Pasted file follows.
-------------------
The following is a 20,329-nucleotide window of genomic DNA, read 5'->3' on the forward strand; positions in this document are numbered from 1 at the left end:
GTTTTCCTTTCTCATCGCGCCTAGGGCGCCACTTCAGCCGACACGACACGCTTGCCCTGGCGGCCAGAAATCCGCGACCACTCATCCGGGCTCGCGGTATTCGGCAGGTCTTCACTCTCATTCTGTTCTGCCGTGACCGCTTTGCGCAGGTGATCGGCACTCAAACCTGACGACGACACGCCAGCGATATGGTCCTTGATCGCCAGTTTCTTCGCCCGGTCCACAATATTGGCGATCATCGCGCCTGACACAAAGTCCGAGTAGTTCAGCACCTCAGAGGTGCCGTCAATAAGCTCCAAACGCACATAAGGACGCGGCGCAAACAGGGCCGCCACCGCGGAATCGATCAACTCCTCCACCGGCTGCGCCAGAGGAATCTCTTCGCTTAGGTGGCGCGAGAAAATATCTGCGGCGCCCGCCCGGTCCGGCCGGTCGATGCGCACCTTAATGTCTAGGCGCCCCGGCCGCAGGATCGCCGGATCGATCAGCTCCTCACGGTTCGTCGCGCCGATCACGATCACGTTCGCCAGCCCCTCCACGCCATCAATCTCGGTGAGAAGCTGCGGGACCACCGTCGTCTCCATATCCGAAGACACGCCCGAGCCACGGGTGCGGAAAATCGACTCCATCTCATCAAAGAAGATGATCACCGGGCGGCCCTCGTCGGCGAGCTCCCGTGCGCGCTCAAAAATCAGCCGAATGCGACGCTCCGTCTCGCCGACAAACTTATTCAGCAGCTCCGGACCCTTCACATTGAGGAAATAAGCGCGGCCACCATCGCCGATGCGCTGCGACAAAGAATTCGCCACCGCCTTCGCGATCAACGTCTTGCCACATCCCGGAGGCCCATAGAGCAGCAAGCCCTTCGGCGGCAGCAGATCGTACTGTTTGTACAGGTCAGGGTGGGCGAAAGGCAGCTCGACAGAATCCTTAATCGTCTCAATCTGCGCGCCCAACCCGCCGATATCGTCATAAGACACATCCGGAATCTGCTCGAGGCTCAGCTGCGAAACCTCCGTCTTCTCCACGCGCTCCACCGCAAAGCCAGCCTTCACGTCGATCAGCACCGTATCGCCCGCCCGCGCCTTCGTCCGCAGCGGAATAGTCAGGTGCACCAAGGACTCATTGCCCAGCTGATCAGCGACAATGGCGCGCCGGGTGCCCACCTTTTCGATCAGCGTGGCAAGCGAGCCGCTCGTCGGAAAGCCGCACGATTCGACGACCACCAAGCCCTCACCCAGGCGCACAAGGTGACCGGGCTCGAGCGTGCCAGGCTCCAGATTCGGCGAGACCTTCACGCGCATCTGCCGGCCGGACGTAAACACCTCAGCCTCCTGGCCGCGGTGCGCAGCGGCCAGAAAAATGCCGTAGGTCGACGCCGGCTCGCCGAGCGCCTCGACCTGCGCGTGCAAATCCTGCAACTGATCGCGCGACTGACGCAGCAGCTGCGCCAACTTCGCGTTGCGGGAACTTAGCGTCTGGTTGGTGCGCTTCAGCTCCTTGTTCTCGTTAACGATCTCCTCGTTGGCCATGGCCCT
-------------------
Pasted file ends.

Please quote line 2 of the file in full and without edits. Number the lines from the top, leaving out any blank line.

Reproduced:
GTTTTCCTTTCTCATCGCGCCTAGGGCGCCACTTCAGCCGACACGACACGCTTGCCCTGGCGGCCAGAAATCCGCGACCACTCATCCGGGCTCGCGGTATTCGGCAGGTCTTCACTCTCATTCTGTTCTGCCGTGACCGCTTTGCGCAGGTGATCGGCACTCAAACCTGACGACGACACGCCAGCGATATGGTCCTTGATCGCCAGTTTCTTCGCCCGGTCCACAATATTGGCGATCATCGCGCCTGACACAAAGTCCGAGTAGTTCAGCACCTCAGAGGTGCCGTCAATAAGCTCCAAACGCACATAAGGACGCGGCGCAAACAGGGCCGCCACCGCGGAATCGATCAACTCCTCCACCGGCTGCGCCAGAGGAATCTCTTCGCTTAGGTGGCGCGAGAAAATATCTGCGGCGCCCGCCCGGTCCGGCCGGTCGATGCGCACCTTAATGTCTAGGCGCCCCGGCCGCAGGATCGCCGGATCGATCAGCTCCTCACGGTTCGTCGCGCCGATCACGATCACGTTCGCCAGCCCCTCCACGCCATCAATCTCGGTGAGAAGCTGCGGGACCACCGTCGTCTCCATATCCGAAGACACGCCCGAGCCACGGGTGCGGAAAATCGACTCCATCTCATCAAAGAAGATGATCACCGGGCGGCCCTCGTCGGCGAGCTCCCGTGCGCGCTCAAAAATCAGCCGAATGCGACGCTCCGTCTCGCCGACAAACTTATTCAGCAGCTCCGGACCCTTCACATTGAGGAAATAAGCGCGGCCACCATCGCCGATGCGCTGCGACAAAGAATTCGCCACCGCCTTCGCGATCAACGTCTTGCCACATCCCGGAGGCCCATAGAGCAGCAAGCCCTTCGGCGGCAGCAGATCGTACTGTTTGTACAGGTCAGGGTGGGCGAAAGGCAGCTCGACAGAATCCTTAATCGTCTCAATCTGCGCGCCCAACCCGCCGATATCGTCATAAGACACATCCGGAATCTGCTCGAGGCTCAGCTGCGAAACCTCCGTCTTCTCCACGCGCTCCACCGCAAAGCCAGCCTTCACGTCGATCAGCACCGTATCGCCCGCCCGCGCCTTCGTCCGCAGCGGAATAGTCAGGTGCACCAAGGACTCATTGCCCAGCTGATCAGCGACAATGGCGCGCCGGGTGCCCACCTTTTCGATCAGCGTGGCAAGCGAGCCGCTCGTCGGAAAGCCGCACGATTCGACGACCACCAAGCCCTCACCCAGGCGCACAAGGTGACCGGGCTCGAGCGTGCCAGGCTCCAGATTCGGCGAGACCTTCACGCGCATCTGCCGGCCGGACGTAAACACCTCAGCCTCCTGGCCGCGGTGCGCAGCGGCCAGAAAAATGCCGTAGGTCGACGCCGGCTCGCCGAGCGCCTCGACCTGCGCGTGCAAATCCTGCAACTGATCGCGCGACTGACGCAGCAGCTGCGCCAACTTCGCGTTGCGGGAACTTAGCGTCTGGTTGGTGCGCTTCAGCTCCTTGTTCTCGTTAACGATCTCCTCGTTGGCCATGGCCCT